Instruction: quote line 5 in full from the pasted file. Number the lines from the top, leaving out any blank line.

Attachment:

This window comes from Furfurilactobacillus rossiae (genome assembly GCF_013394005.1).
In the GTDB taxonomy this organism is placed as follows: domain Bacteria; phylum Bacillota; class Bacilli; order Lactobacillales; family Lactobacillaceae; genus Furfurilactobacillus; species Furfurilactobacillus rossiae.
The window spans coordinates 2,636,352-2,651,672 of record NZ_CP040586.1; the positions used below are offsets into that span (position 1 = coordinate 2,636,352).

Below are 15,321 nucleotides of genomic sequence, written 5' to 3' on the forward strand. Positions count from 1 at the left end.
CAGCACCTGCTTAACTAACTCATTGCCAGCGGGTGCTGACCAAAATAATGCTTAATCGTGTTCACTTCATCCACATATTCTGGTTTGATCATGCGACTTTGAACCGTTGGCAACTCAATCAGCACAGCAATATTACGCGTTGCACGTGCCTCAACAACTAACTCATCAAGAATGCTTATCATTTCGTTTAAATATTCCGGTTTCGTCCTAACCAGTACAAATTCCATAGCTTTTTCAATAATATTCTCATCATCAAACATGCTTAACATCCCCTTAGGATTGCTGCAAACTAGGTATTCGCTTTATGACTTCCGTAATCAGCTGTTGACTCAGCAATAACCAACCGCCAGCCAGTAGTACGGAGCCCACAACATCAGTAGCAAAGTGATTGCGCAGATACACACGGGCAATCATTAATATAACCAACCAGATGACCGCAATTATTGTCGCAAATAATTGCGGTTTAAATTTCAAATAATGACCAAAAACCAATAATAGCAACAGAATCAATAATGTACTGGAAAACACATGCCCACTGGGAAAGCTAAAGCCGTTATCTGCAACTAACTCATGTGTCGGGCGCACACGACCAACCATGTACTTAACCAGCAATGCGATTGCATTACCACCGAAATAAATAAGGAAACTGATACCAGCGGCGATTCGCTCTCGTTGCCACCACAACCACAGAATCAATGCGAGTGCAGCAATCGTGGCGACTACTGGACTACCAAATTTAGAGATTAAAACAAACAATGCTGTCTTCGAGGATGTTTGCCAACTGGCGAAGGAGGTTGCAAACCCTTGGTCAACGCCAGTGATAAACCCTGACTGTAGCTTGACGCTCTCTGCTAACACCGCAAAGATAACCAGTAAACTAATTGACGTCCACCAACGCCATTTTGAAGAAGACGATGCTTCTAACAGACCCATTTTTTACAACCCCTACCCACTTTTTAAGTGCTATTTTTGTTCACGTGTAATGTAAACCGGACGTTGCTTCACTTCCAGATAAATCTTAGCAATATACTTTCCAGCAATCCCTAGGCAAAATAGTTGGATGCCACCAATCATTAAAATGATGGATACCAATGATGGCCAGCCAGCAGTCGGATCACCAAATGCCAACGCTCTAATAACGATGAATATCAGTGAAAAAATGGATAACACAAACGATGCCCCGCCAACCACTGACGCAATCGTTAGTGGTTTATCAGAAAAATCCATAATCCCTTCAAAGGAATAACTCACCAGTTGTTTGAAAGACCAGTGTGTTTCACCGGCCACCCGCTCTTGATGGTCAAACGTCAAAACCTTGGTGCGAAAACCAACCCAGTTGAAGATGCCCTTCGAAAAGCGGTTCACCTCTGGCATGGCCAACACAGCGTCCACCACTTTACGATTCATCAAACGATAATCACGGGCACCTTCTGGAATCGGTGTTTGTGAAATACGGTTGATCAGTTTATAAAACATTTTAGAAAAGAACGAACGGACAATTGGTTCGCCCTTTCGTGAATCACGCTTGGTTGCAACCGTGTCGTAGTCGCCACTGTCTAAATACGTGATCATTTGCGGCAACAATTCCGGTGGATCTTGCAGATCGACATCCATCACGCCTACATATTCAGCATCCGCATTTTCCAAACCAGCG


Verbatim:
CAGCACCTGCTTAACTAACTCATTGCCAGCGGGTGCTGACCAAAATAATGCTTAATCGTGTTCACTTCATCCACATATTCTGGTTTGATCATGCGACTTTGAACCGTTGGCAACTCAATCAGCACAGCAATATTACGCGTTGCACGTGCCTCAACAACTAACTCATCAAGAATGCTTATCATTTCGTTTAAATATTCCGGTTTCGTCCTAACCAGTACAAATTCCATAGCTTTTTCAATAATATTCTCATCATCAAACATGCTTAACATCCCCTTAGGATTGCTGCAAACTAGGTATTCGCTTTATGACTTCCGTAATCAGCTGTTGACTCAGCAATAACCAACCGCCAGCCAGTAGTACGGAGCCCACAACATCAGTAGCAAAGTGATTGCGCAGATACACACGGGCAATCATTAATATAACCAACCAGATGACCGCAATTATTGTCGCAAATAATTGCGGTTTAAATTTCAAATAATGACCAAAAACCAATAATAGCAACAGAATCAATAATGTACTGGAAAACACATGCCCACTGGGAAAGCTAAAGCCGTTATCTGCAACTAACTCATGTGTCGGGCGCACACGACCAACCATGTACTTAACCAGCAATGCGATTGCATTACCACCGAAATAAATAAGGAAACTGATACCAGCGGCGATTCGCTCTCGTTGCCACCACAACCACAGAATCAATGCGAGTGCAGCAATCGTGGCGACTACTGGACTACCAAATTTAGAGATTAAAACAAACAATGCTGTCTTCGAGGATGTTTGCCAACTGGCGAAGGAGGTTGCAAACCCTTGGTCAACGCCAGTGATAAACCCTGACTGTAGCTTGACGCTCTCTGCTAACACCGCAAAGATAACCAGTAAACTAATTGACGTCCACCAACGCCATTTTGAAGAAGACGATGCTTCTAACAGACCCATTTTTTACAACCCCTACCCACTTTTTAAGTGCTATTTTTGTTCACGTGTAATGTAAACCGGACGTTGCTTCACTTCCAGATAAATCTTAGCAATATACTTTCCAGCAATCCCTAGGCAAAATAGTTGGATGCCACCAATCATTAAAATGATGGATACCAATGATGGCCAGCCAGCAGTCGGATCACCAAATGCCAACGCTCTAATAACGATGAATATCAGTGAAAAAATGGATAACACAAACGATGCCCCGCCAACCACTGACGCAATCGTTAGTGGTTTATCAGAAAAATCCATAATCCCTTCAAAGGAATAACTCACCAGTTGTTTGAAAGACCAGTGTGTTTCACCGGCCACCCGCTCTTGATGGTCAAACGTCAAAACCTTGGTGCGAAAACCAACCCAGTTGAAGATGCCCTTCGAAAAGCGGTTCACCTCTGGCATGGCCAACACAGCGTCCACCACTTTACGATTCATCAAACGATAATCACGGGCACCTTCTGGAATCGGTGTTTGTGAAATACGGTTGATCAGTTTATAAAACATTTTAGAAAAGAACGAACGGACAATTGGTTCGCCCTTTCGTGAATCACGCTTGGTTGCAACCGTGTCGTAGTCGCCACTGTCTAAATACGTGATCATTTGCGGCAACAATTCCGGTGGATCTTGCAGATCGACATCCATCACGCCTACATATTCAGCATCCGCATTTTCCAAACCAGCG